Beyond “Latinx Heritage Month” | Alejandra Mejía

Umbrella terms like “Hispanic,” “Latino,” and “Latinx” attempt to label an immensely varied group of people living in the United States, homogenizing differences in countries of origin, reasons for migrating, and historical experiences. This ethnic label, while sometimes a tool for unity, can also serve as a reductive ethnic category that overlooks unique cultures, experiences, and various levels of oppression and privilege (such as obscuring the experiences of Afro-Latinxs).

Waves of Displacement: From Central America to Los Angeles | Adriana Cerón and Mildred Montesflores

For many Central Americans, Westlake became their first home after having to cross multiple international borders due to U.S.-fueled wars and genocide, military-controlled governments, natural disasters, and economic upheavals in their countries of origin. Families were separated and driven from their homes, including indigenous peoples in Guatemala who continue to be forcibly displaced from their lands to make way for large-scale farming, mining, and hydroelectric projects.

1.5 Gen Migrant Analyses: How my Migrant Identity Informs my Politics | Alejandra Mejía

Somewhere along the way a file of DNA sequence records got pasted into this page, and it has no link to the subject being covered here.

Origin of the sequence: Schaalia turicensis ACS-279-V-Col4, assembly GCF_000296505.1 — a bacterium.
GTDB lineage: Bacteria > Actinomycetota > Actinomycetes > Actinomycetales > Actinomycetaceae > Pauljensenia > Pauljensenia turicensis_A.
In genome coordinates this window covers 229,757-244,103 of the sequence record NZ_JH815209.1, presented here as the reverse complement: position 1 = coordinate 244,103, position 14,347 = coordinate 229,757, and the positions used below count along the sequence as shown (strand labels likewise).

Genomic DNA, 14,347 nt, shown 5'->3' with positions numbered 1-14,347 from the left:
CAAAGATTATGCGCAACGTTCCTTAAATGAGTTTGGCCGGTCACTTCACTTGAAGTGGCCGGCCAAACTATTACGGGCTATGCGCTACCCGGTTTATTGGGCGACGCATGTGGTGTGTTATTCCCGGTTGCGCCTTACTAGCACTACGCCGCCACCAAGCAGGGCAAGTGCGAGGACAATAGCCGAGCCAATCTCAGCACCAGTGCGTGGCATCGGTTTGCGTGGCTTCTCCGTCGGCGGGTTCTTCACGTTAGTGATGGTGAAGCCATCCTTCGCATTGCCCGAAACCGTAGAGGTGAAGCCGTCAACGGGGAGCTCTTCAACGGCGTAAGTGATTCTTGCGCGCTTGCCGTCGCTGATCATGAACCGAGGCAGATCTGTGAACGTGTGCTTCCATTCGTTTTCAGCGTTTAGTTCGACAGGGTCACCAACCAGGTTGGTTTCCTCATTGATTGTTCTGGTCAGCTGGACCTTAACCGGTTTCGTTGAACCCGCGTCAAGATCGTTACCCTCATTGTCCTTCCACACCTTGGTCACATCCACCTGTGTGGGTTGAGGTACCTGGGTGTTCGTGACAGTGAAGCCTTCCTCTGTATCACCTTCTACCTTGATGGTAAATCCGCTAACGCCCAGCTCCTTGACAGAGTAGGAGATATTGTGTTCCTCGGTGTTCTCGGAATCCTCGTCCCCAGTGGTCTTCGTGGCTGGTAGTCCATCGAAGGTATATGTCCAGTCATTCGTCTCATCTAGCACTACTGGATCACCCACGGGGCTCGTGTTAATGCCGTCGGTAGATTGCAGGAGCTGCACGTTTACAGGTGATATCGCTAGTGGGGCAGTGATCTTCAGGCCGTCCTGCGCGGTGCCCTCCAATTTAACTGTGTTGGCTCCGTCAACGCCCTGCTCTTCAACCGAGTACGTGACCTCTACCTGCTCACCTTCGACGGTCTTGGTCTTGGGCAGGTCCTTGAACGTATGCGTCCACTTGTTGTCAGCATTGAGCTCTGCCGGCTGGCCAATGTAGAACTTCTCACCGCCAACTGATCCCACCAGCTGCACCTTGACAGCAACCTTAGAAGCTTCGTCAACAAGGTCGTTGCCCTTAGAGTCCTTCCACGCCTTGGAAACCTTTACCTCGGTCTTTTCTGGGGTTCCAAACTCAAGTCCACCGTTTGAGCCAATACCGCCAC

“Our story of migration is like that of many working-class Latin American immigrants: motivated by the search for better opportunities and, ultimately, for survival in countries where U.S. intervention and global asymmetrical power dynamics dating back to colonization have left limited options for people. Direct U.S. involvement in Panamá, where I lived from ages 3-11, can be traced back to the nineteenth century when what is now Panamá was a province of Colombia.“

In the Presence of Absence | Jonathon Burne-Espinoza

“Another thread, and the one that I feel most acutely: U.S. cultural imperialism has robbed us both of our cultural identities. The visceral awareness of lacking, the presence of absence (a phrase borrowed from the Palestinian poet Mahmoud Darwish) which transcends time and space, spans across peoples who have had their lands, communities, bodies, and spirits stolen, commodified, and repackaged back to them disfigured in the rhetoric of diversity, humanitarianism, and progress.”

Deconstructing your Summer Service Trip to Latin America: A Guide for the Well-Intentioned | Sourik Beltrán

“Service abroad” programs have been the subject of major controversy. From the exploitative photographing of black and brown children to issues of sustainability, it is clear that these trips do not produce the benefits that are often marketed by the sponsoring organizations. In fact, instances of outright harm caused by these programs are unfortunately common. Still, thousands of people continue to sign up for service trips every year with the hope that their presence abroad can somehow play a role in “improving” the world.

This is a guide for you, the well-intentioned person whose interest in relieving poverty (or perhaps in boosting your resume) has led you to book a service trip to Latin America.

1.5 Gen Migrant Analyses: My Family’s Journey | Alejandra Mejía